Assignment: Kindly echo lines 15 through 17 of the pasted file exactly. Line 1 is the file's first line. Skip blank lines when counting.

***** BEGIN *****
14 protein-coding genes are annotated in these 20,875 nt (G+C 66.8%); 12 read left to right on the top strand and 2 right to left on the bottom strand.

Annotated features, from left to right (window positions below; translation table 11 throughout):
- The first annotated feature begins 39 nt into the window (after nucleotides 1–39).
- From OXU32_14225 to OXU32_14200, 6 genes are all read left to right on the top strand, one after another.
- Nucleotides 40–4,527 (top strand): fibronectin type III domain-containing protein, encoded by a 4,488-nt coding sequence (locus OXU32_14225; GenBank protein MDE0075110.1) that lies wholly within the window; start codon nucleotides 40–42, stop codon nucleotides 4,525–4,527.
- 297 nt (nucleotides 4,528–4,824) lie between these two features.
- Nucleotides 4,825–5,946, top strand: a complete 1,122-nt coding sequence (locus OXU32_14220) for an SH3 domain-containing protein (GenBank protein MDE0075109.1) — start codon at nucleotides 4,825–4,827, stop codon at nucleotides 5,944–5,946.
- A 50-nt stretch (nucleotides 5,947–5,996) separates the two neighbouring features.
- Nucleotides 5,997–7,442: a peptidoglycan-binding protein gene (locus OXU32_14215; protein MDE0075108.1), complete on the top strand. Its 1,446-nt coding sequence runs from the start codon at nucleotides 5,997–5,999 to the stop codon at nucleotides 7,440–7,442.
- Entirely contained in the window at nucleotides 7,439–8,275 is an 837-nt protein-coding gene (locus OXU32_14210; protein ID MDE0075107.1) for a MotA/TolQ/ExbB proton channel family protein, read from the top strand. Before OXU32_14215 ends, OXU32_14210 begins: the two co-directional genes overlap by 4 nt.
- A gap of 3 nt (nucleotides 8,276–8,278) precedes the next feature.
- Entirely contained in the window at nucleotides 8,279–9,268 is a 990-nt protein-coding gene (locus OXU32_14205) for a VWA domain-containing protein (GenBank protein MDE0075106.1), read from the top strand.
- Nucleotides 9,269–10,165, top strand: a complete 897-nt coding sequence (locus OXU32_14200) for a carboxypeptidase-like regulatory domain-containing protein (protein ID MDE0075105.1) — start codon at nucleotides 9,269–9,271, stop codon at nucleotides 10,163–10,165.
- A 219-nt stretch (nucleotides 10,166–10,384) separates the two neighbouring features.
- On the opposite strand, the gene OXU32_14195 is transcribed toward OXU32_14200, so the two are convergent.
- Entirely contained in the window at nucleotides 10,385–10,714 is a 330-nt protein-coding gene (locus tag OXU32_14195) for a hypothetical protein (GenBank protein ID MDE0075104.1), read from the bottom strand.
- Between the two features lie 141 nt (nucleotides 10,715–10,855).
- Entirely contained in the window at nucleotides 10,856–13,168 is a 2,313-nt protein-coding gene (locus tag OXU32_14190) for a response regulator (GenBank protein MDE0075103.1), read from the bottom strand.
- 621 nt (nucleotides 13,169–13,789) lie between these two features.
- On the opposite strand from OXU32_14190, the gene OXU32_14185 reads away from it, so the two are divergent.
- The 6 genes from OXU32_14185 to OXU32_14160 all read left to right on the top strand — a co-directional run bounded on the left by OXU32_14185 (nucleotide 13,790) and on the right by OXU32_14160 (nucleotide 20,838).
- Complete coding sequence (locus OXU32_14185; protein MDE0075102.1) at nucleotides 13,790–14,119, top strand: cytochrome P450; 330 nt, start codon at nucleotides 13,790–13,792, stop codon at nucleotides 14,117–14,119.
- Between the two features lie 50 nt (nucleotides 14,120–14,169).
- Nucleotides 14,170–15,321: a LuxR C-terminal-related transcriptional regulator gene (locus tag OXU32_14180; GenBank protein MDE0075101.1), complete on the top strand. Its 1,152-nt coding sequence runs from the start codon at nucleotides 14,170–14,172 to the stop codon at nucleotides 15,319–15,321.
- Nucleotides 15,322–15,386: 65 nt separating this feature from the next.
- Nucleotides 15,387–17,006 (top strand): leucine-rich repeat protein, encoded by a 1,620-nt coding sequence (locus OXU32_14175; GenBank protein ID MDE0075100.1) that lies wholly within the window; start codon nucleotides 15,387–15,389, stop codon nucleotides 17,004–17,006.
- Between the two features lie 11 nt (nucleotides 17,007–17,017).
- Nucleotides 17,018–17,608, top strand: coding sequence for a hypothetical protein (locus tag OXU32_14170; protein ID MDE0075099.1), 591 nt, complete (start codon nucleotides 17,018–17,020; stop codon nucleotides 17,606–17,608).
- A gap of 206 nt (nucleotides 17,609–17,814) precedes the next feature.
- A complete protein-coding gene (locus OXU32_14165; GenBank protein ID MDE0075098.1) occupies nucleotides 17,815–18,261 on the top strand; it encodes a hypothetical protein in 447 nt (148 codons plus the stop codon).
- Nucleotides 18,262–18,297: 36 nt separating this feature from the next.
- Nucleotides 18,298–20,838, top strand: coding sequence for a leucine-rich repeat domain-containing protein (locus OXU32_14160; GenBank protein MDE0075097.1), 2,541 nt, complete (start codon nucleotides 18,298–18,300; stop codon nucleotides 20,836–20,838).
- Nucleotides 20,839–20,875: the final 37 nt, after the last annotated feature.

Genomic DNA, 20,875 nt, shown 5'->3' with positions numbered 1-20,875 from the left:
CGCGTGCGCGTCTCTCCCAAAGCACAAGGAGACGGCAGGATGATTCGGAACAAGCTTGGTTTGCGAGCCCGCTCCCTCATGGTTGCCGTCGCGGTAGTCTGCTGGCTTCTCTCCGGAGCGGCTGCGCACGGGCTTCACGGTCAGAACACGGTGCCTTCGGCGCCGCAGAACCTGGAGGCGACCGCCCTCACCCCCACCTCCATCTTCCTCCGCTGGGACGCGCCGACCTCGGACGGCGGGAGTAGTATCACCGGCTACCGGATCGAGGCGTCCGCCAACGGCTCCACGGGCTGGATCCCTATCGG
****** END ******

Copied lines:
- On the opposite strand, the gene OXU32_14195 is transcribed toward OXU32_14200, so the two are convergent.
- Entirely contained in the window at nucleotides 10,385–10,714 is a 330-nt protein-coding gene (locus tag OXU32_14195) for a hypothetical protein (GenBank protein ID MDE0075104.1), read from the bottom strand.
- Between the two features lie 141 nt (nucleotides 10,715–10,855).